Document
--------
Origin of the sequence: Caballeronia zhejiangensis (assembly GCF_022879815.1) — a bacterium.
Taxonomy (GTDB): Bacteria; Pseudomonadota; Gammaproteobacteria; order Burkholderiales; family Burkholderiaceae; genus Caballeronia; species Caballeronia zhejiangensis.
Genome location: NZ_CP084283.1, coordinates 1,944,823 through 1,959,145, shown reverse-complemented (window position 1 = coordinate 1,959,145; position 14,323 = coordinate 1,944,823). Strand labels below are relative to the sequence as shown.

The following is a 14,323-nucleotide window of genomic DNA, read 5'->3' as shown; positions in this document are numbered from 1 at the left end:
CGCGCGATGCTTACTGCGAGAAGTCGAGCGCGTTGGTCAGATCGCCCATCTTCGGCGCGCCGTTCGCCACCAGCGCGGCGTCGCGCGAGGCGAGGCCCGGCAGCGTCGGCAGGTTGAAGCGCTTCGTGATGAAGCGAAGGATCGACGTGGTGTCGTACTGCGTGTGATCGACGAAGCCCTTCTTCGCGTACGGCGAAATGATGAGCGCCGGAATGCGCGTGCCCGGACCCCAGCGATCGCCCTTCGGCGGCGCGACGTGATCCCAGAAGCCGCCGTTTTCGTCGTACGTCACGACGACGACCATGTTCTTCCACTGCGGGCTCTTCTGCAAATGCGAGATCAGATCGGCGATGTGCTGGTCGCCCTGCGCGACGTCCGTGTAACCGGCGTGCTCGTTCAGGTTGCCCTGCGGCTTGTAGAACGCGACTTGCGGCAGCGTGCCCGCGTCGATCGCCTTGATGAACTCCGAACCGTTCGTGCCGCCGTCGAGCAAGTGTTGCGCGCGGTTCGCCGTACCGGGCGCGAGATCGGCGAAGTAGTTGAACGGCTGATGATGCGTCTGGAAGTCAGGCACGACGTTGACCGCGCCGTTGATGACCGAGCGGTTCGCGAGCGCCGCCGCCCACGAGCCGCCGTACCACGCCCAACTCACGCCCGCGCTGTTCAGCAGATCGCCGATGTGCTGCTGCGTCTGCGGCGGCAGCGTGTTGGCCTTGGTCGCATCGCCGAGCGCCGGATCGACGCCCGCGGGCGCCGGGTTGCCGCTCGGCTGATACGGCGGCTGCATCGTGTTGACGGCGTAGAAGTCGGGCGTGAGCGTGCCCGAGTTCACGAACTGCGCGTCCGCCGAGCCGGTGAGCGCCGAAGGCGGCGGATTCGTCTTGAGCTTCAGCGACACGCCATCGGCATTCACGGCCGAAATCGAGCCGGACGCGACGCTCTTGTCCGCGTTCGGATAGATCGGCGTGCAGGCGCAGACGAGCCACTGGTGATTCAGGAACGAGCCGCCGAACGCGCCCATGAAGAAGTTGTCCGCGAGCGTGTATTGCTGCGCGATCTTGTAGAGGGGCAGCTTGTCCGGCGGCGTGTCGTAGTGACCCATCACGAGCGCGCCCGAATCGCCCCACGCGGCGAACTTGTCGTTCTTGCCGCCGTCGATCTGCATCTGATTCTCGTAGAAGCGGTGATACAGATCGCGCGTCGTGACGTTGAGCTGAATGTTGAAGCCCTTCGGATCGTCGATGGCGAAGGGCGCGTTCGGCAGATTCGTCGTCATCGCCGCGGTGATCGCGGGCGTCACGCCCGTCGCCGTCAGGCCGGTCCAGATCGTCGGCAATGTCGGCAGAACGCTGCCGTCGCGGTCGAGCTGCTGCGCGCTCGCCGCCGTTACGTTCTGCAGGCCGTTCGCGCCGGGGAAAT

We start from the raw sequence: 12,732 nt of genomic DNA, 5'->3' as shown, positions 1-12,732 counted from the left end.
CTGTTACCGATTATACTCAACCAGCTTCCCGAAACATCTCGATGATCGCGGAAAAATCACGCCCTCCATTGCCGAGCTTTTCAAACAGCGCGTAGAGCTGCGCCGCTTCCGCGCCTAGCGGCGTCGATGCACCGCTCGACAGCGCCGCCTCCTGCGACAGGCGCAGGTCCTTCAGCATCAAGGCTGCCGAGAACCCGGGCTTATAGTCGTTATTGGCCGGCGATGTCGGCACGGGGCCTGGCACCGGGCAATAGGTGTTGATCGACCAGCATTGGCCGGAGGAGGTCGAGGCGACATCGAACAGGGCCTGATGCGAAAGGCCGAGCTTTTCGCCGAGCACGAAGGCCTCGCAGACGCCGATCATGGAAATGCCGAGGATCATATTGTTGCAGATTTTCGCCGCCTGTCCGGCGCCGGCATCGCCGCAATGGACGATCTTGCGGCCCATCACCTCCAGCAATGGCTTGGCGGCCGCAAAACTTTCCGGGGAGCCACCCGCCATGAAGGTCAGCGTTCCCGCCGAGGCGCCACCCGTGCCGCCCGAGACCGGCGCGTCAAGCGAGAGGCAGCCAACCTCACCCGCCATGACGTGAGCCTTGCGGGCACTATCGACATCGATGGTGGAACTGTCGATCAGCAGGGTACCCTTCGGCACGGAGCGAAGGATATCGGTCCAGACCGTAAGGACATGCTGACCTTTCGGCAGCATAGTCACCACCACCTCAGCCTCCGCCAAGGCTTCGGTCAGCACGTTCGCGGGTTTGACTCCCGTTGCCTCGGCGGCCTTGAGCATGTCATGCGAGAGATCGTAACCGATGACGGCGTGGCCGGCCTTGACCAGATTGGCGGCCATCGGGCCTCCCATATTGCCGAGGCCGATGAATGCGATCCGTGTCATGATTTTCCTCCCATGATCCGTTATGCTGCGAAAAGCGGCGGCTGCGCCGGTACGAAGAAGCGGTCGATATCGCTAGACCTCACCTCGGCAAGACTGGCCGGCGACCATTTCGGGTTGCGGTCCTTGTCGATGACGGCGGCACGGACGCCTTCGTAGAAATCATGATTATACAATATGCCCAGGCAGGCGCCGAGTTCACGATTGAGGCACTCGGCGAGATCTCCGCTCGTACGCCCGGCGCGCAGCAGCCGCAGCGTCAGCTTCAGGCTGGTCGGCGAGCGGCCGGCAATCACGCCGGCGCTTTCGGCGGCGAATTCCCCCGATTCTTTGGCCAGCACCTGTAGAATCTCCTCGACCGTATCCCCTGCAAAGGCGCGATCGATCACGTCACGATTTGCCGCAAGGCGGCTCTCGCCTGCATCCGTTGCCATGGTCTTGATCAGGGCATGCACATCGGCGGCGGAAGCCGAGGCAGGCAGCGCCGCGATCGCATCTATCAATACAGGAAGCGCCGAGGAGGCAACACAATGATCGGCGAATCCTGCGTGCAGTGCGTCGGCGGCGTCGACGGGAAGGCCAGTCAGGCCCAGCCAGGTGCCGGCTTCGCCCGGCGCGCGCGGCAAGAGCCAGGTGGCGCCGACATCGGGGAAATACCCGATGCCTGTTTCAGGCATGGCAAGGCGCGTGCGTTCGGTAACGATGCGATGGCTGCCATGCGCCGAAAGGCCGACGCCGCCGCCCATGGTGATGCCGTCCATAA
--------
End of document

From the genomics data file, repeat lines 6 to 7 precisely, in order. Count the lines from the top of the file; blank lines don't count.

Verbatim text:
We start from the raw sequence: 12,732 nt of genomic DNA, 5'->3' as shown, positions 1-12,732 counted from the left end.
CTGTTACCGATTATACTCAACCAGCTTCCCGAAACATCTCGATGATCGCGGAAAAATCACGCCCTCCATTGCCGAGCTTTTCAAACAGCGCGTAGAGCTGCGCCGCTTCCGCGCCTAGCGGCGTCGATGCACCGCTCGACAGCGCCGCCTCCTGCGACAGGCGCAGGTCCTTCAGCATCAAGGCTGCCGAGAACCCGGGCTTATAGTCGTTATTGGCCGGCGATGTCGGCACGGGGCCTGGCACCGGGCAATAGGTGTTGATCGACCAGCATTGGCCGGAGGAGGTCGAGGCGACATCGAACAGGGCCTGATGCGAAAGGCCGAGCTTTTCGCCGAGCACGAAGGCCTCGCAGACGCCGATCATGGAAATGCCGAGGATCATATTGTTGCAGATTTTCGCCGCCTGTCCGGCGCCGGCATCGCCGCAATGGACGATCTTGCGGCCCATCACCTCCAGCAATGGCTTGGCGGCCGCAAAACTTTCCGGGGAGCCACCCGCCATGAAGGTCAGCGTTCCCGCCGAGGCGCCACCCGTGCCGCCCGAGACCGGCGCGTCAAGCGAGAGGCAGCCAACCTCACCCGCCATGACGTGAGCCTTGCGGGCACTATCGACATCGATGGTGGAACTGTCGATCAGCAGGGTACCCTTCGGCACGGAGCGAAGGATATCGGTCCAGACCGTAAGGACATGCTGACCTTTCGGCAGCATAGTCACCACCACCTCAGCCTCCGCCAAGGCTTCGGTCAGCACGTTCGCGGGTTTGACTCCCGTTGCCTCGGCGGCCTTGAGCATGTCATGCGAGAGATCGTAACCGATGACGGCGTGGCCGGCCTTGACCAGATTGGCGGCCATCGGGCCTCCCATATTGCCGAGGCCGATGAATGCGATCCGTGTCATGATTTTCCTCCCATGATCCGTTATGCTGCGAAAAGCGGCGGCTGCGCCGGTACGAAGAAGCGGTCGATATCGCTAGACCTCACCTCGGCAAGACTGGCCGGCGACCATTTCGGGTTGCGGTCCTTGTCGATGACGGCGGCACGGACGCCTTCGTAGAAATCATGATTATACAATATGCCCAGGCAGGCGCCGAGTTCACGATTGAGGCACTCGGCGAGATCTCCGCTCGTACGCCCGGCGCGCAGCAGCCGCAGCGTCAGCTTCAGGCTGGTCGGCGAGCGGCCGGCAATCACGCCGGCGCTTTCGGCGGCGAATTCCCCCGATTCTTTGGCCAGCACCTGTAGAATCTCCTCGACCGTATCCCCTGCAAAGGCGCGATCGATCACGTCACGATTTGCCGCAAGGCGGCTCTCGCCTGCATCCGTTGCCATGGTCTTGATCAGGGCATGCACATCGGCGGCGGAAGCCGAGGCAGGCAGCGCCGCGATCGCATCTATCAATACAGGAAGCGCCGAGGAGGCAACACAATGATCGGCGAATCCTGCGTGCAGTGCGTCGGCGGCGTCGACGGGAAGGCCAGTCAGGCCCAGCCAGGTGCCGGCTTCGCCCGGCGCGCGCGGCAAGAGCCAGGTGGCGCCGACATCGGGGAAATACCCGATGCCTGTTTCAGGCATGGCAAGGCGCGTGCGTTCGGTAACGATGCGATGGCTGCCATGCGCCGAAAGGCCGACGCCGCCGCCCATGGTGATGCCGTCCATAA